Taiwan will not bow to China pressure, president says after Beijing reunification call

Taiwan will not bow to pressure from Beijing and will continue to strengthen its defense, its president said on Sunday, one day after his Chinese counterpart promised a peaceful “reunification” with the democratic island.

Speaking at a rally to celebrate Taiwan National Day, President Tsai Ing-wen said her government will not “act rashly” but added that “there should be absolutely no illusions that the Taiwanese people will bow to the pressure.”

She said she hoped for some relaxation on the cross strait.

Her speech, delivered outside the presidential office in central Taipei, was driven home by a rare demonstration of Taiwan’s defense capabilities in a parade – carrying an array of weapons, including armored vehicles, fighter jets and helicopters.

Taiwanese military vehicles take part in a National Day parade outside the Presidential Palace in Taipei on Sunday.Sam Yeh / AFP – Getty Images

It came a day after Chinese President Xi Jinping promised to bring about peaceful reunification with Taiwan.

“Taiwan’s independence separatism is the greatest obstacle to the reunification of the motherland and the greatest hidden threat to national rejuvenation,” he said on the anniversary of the revolution that overthrew the last imperial dynasty in 1911.

Beijing regards Taiwan as an illegitimate breakaway province that is part of its territory. When the communists won their civil war against the nationalists in 1949, the nationalists established a rival government in Taipei that has governed itself ever since.

Xi’s comments were met with an angry reaction from Taipei, saying that only Taiwanese can decide their future. It came amid repeated Chinese incursions into Taiwan’s air defense identification zone, which have increased significantly in recent weeks.

These incursions led to criticism from the State Department, which last week accused China of “provocative military activity” against Taiwan. Spokesman Ned Price said China’s actions are “destabilizing,” risking misjudgments and undermining peace and stability in the region.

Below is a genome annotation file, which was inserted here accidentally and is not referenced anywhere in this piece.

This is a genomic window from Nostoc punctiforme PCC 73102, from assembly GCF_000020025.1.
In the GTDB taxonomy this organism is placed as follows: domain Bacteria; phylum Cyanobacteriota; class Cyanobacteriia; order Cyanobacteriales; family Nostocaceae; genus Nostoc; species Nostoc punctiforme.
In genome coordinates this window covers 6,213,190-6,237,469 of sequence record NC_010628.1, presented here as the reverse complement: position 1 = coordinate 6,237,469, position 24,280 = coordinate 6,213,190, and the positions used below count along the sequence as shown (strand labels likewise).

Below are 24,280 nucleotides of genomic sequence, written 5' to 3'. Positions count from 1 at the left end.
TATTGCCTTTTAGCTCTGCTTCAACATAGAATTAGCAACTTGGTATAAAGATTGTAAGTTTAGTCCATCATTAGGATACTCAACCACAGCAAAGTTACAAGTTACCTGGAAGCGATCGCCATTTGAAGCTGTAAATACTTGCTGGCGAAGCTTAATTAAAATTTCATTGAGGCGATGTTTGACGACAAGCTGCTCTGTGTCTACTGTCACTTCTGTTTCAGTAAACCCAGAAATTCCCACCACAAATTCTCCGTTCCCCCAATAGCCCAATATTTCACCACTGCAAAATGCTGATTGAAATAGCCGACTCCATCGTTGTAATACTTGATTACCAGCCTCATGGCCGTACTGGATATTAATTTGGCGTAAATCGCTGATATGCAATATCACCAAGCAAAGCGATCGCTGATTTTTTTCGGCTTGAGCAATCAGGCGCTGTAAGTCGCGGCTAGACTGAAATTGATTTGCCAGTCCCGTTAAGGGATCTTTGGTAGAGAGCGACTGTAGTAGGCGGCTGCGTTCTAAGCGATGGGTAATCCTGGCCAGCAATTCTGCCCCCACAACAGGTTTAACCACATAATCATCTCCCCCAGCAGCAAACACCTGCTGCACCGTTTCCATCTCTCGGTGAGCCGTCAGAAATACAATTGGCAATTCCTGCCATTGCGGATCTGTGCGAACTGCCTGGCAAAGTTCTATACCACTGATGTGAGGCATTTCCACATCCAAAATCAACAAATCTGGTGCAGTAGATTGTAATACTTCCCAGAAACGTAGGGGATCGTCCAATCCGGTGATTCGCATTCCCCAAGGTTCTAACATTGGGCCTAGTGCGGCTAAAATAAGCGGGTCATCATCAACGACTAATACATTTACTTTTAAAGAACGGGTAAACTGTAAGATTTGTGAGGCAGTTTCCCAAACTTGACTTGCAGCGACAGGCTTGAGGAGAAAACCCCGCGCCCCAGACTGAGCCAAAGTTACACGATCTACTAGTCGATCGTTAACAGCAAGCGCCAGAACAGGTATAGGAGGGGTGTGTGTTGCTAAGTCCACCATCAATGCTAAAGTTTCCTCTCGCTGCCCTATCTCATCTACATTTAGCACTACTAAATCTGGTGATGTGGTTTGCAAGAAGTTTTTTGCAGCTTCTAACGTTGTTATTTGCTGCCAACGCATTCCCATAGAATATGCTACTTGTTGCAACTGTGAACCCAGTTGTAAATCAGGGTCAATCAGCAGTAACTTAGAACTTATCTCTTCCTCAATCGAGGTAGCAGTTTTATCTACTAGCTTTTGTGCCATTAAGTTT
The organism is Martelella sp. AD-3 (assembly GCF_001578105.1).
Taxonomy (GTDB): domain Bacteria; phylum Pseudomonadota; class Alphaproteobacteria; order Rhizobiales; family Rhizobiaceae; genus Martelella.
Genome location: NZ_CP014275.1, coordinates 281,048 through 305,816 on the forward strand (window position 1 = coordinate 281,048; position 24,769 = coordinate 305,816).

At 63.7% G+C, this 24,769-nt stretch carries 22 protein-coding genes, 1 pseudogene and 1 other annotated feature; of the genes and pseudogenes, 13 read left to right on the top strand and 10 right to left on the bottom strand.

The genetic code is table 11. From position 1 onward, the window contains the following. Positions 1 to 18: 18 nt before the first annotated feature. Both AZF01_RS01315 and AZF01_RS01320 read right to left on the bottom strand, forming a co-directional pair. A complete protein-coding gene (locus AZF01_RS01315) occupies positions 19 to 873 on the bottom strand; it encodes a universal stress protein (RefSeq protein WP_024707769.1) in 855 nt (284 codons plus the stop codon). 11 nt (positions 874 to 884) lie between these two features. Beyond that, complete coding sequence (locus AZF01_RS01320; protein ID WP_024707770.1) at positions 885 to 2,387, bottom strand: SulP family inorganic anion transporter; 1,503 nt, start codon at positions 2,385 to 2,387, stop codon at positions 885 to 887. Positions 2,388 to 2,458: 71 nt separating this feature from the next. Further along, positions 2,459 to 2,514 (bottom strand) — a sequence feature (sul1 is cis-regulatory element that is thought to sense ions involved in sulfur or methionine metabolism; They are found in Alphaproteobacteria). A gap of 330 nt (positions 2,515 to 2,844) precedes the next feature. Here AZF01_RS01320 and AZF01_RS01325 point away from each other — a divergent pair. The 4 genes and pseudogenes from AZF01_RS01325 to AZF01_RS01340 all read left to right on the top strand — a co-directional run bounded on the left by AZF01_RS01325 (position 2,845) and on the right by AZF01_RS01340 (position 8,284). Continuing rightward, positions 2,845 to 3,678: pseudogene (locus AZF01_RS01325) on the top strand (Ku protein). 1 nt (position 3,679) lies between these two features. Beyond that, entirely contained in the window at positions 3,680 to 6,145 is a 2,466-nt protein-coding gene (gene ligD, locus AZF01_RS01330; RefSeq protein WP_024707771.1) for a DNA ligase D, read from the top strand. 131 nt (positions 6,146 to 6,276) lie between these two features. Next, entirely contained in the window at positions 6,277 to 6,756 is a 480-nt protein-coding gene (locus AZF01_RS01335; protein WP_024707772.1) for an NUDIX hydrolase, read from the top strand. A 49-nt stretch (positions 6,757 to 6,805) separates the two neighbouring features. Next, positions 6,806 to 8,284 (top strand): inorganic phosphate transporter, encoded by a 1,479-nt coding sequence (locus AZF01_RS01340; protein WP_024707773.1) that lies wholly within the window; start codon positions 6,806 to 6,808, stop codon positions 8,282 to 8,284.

Tsai said Sunday that Taiwan’s situation is “more complex and fluid than it has ever been in the past 72 years,” and that China’s routine military presence in Taiwan’s air defense zone has seriously affected national and aviation security.

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“We will continue to strengthen our national defense and demonstrate our determination to defend ourselves to ensure that no one can force Taiwan to follow the path China has given us,” she said.

“That’s because the path China has mapped out offers neither a free and democratic way of life for Taiwan nor sovereignty for our 23 million people,” she said.

The Taiwanese leader added that the island would do everything possible to prevent the status quo with China from being “unilaterally changed”.

Ma Xiaoguang, a spokesman for China’s Taiwan Affairs Bureau, condemned Tsai’s speech and told the state-run Xinhua News Agency that it was inciting confrontation and distorting the facts.

“Taiwan is part of China. Although the two sides of the strait have not been fully united since 1949, the fact that the mainland and Taiwan are part of the same China has never and cannot be changed. China’s sovereignty and territories have never been like that . ” be shared and never allowed to be shared, “he said.

“Realizing the complete reunification of the motherland is the common desire of the Chinese people at home and abroad and the common will of the Chinese nation. Taiwan is the motherland’s treasure island, ”he added.

Ed Flanagan, The Associated Press and Reuters contributed.

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